Serbia: Wrath of the people


The year 2020 is already set to be remembered for a lot of negative things, but surely the primary association with it will be the Corona outbreak. The Serbs in particularly will look at 2020 all for the negative reasons—the massive influx of migrants who are stranded in Serbia. Neighbouring countries like Croatia and Hungary, both members of the EU shut their borders, and Serbia became an international hotspot for thousands of migrants.


The crime rates in peaceful small towns in northern Serbia and a safe city like Belgrade skyrocketed while gangs of foreign men harras the local Serbs, steal and damage their property, attack people in the streets while having an apologetic government which refuses to punish the perpetrators. The Serbian government is ready to ignore and forgive everything for the accession into the EU, which has become the political agenda and obsession of Serbian President Aleksandar Vucic.


Serbian Parliament

Belgrade Parliament Building, Serbia


Although Serbia is a parliamentary democracy and the president does not hold any particular political power, Vucic bends the law at his will and that Serbian Prime Minister Ana Brnabic is just a muppet of the political will of Vucic himself.


Vucic is also known as the "patron saint" of crony capitalism and grey economy in Serbia. The Serbs have one of the most struggling economies in Europe and the people wait for a higher standard of living for decades.

Since the end of the wars in former Yugoslavia, regime changes and settling on an EU course, the Serbs had a challenging time going through the Countries transition period with no real and visible steps forward.


President Aleksandar Vucic, on the other hand, established himself as a new Serbian EU despot, boasting about Serbian economic prosperity, development and rising standards of living, without anyone out there to tell the so-called emperor that he is in fact - naked.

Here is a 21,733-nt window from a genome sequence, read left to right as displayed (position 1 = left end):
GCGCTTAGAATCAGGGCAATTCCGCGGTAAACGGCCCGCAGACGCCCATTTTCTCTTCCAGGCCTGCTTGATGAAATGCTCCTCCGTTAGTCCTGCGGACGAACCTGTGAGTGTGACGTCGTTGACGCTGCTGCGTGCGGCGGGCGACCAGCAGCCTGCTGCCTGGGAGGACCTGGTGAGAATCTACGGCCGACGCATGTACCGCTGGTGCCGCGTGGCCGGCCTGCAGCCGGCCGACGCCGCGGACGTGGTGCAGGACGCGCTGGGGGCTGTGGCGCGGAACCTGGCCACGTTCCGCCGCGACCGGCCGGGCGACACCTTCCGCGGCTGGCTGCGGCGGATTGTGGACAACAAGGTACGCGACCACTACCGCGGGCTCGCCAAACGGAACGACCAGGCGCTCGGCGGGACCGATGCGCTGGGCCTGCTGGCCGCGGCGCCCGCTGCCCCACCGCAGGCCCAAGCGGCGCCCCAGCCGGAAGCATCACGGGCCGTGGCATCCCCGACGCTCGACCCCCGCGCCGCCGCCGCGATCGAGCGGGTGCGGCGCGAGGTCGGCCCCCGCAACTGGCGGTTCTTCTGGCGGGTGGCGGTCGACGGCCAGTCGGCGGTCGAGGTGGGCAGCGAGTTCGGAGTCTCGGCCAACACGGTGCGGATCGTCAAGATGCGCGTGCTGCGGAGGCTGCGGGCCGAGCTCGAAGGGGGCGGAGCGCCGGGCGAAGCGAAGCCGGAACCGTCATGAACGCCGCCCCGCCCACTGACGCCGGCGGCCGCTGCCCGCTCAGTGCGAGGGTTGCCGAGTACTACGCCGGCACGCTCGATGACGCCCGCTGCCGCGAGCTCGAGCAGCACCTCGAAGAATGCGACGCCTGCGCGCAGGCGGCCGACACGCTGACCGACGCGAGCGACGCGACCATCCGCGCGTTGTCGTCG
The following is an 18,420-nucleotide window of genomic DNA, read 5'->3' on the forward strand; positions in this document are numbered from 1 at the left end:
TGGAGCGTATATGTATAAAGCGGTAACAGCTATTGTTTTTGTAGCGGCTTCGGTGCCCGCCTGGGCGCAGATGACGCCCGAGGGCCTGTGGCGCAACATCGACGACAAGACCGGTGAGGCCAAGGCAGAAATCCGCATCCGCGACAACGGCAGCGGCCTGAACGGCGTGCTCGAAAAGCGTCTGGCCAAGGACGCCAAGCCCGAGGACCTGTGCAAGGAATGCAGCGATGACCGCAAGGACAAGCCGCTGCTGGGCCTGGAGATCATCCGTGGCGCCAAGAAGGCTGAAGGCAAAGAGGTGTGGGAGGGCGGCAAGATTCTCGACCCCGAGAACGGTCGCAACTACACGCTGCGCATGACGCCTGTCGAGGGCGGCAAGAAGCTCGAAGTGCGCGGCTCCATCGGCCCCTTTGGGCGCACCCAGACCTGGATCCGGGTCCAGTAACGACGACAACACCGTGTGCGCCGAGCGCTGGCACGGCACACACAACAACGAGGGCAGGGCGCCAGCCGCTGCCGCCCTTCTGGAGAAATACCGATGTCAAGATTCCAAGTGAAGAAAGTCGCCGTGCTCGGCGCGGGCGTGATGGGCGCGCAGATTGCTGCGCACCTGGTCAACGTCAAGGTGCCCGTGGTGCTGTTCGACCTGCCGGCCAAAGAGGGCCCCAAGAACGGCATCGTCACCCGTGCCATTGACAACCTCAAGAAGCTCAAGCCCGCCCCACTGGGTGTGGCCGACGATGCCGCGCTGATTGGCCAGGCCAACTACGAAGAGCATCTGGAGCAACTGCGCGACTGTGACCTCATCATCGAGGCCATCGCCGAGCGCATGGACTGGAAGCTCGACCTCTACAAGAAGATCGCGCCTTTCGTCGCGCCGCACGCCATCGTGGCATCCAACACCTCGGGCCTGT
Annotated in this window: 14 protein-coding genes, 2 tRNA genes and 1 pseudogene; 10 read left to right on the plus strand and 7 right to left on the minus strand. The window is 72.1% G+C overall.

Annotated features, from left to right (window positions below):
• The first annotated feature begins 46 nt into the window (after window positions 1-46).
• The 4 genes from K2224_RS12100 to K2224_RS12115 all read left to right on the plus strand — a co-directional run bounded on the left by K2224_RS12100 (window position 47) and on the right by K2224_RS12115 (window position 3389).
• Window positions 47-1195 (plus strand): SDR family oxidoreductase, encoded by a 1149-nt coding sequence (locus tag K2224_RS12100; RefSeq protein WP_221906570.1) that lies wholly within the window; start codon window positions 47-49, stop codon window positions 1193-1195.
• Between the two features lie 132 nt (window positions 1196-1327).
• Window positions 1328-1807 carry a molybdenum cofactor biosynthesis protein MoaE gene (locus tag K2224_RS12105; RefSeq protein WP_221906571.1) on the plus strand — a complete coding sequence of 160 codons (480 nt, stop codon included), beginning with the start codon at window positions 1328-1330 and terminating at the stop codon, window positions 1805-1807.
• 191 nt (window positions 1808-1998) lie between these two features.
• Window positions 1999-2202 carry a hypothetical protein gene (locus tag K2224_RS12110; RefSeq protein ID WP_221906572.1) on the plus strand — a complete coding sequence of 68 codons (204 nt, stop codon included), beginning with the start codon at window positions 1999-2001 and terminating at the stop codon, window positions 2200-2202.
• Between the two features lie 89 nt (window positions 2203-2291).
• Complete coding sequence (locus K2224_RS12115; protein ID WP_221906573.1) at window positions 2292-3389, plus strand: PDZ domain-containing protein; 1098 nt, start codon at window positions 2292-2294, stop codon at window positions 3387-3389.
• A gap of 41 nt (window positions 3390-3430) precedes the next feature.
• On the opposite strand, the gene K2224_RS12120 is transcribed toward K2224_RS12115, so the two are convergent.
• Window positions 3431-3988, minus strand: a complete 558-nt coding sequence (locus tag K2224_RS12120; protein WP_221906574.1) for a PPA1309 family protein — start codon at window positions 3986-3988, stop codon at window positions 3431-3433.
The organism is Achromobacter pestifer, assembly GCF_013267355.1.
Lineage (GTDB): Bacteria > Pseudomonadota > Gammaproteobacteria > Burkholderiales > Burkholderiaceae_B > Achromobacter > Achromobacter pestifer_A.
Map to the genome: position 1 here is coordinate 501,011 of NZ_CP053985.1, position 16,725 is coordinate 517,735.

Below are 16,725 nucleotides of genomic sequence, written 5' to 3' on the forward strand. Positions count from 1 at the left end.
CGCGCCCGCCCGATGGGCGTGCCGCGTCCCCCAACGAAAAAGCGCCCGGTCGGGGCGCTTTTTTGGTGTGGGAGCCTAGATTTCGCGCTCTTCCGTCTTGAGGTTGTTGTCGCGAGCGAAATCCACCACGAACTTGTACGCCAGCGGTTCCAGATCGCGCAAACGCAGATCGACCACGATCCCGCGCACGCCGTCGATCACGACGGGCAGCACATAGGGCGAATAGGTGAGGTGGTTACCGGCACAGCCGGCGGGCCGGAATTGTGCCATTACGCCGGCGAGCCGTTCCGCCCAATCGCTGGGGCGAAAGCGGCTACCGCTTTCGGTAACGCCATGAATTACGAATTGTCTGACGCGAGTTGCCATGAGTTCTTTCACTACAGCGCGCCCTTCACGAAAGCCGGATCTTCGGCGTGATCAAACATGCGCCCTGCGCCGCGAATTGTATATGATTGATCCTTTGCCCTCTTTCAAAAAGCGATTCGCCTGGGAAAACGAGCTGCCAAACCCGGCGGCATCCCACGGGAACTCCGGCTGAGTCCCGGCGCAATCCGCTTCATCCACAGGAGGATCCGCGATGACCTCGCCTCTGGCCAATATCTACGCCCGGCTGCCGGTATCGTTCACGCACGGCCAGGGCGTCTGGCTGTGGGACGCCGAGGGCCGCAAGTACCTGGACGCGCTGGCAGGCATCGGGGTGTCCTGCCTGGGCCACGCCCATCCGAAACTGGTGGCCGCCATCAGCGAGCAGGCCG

Corona police state and elections


Since the outbreak of the Covid-19 virus in Serbia, the government ordered a full-scale lockdown. The measures were so strict that even a mandatory curfew got introduced. Months after the Serbs spent in isolation and as the government seemed to ease up on the Corona lockdown measures, the Serbian government announced parliamentary elections. The Serbs went to the polls on June 21st.

The Corona lockdown, soon after the elections got announced became a voting campaign weapon for Vucic and the established government.

Opposition parties and their voters were purposely discouraged of any pre-election rallies. A real campaign of any serious opposition was cut short from the beginning, and political rallies were either forbidden or shut down. The government claimed that gatherings with a significant number of attendants would become Corona hotspots.

At the same time, Vucic used all the influence over the media to shower the public with his image, giving the representatives of the opposition a minimal appearance on national TV.


The scam worked for Vucic as the opposition called unsuccessfully for a boycott of the elections, claiming that the state and the media are doing everything they can to neutralize all opposition. The election results on June 22nd revealed that Vucic masterfully scammed his political rivals, securing his party the absolute dominance in the Parliament.


Now that we got the power...


Soon after the elections, Vucic announced that he would be introducing Corona lockdown measures, striking a nerve in the Serbian public, some saying it was the final straw. Serbs joined in masses in Belgrade this week to protest against a government which neutralized democratic processes in the country and transforming Serbia into a police state with no regard for the people at all—clashed with the police. The government sent in special police forces to defend the entrance to the surrounded Serbian Parliament but also to violently disrupt protests. The Serbian police went on to beat up everyone on the streets of Belgrade regardless if they are part of the protest or not.


The Serbian people demanded that the government ease up on the corona restrictions and lockdowns, claiming that the Serbian government eases them up at will when elections are to be held, just to reintroduce them as soon as political power is secured.


The riots reached the peek on Wednesday evening as the clashes between the protesters and police culminated in violence not seen since the early 2000s and the overthrowing of former Yugoslav president Slobodan Milosevic.


As the week goes on, the riots do not lose their intensity. The Serbian Ministry of Internal Affairs claims that the riots will reach their peak this weekend as thousands of protesters more are to join those already in the streets.


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